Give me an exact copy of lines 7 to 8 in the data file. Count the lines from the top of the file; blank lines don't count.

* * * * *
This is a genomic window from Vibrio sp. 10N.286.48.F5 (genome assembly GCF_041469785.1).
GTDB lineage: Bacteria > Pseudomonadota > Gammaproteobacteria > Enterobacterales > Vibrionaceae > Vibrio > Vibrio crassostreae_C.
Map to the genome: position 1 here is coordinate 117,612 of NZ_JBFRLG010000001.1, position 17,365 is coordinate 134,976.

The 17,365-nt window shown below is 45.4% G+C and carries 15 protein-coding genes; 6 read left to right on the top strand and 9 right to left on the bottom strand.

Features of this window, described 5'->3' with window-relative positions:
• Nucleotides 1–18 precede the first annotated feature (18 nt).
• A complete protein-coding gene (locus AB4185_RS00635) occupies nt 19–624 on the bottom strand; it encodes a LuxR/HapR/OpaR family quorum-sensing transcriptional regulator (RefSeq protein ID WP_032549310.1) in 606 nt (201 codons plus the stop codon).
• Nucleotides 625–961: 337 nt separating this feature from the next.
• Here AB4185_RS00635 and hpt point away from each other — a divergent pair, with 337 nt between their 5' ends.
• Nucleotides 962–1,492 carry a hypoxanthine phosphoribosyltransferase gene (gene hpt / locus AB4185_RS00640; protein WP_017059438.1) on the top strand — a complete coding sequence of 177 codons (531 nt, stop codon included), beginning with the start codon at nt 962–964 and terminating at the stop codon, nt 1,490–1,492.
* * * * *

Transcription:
• A complete protein-coding gene (locus AB4185_RS00635) occupies nt 19–624 on the bottom strand; it encodes a LuxR/HapR/OpaR family quorum-sensing transcriptional regulator (RefSeq protein ID WP_032549310.1) in 606 nt (201 codons plus the stop codon).
• Nucleotides 625–961: 337 nt separating this feature from the next.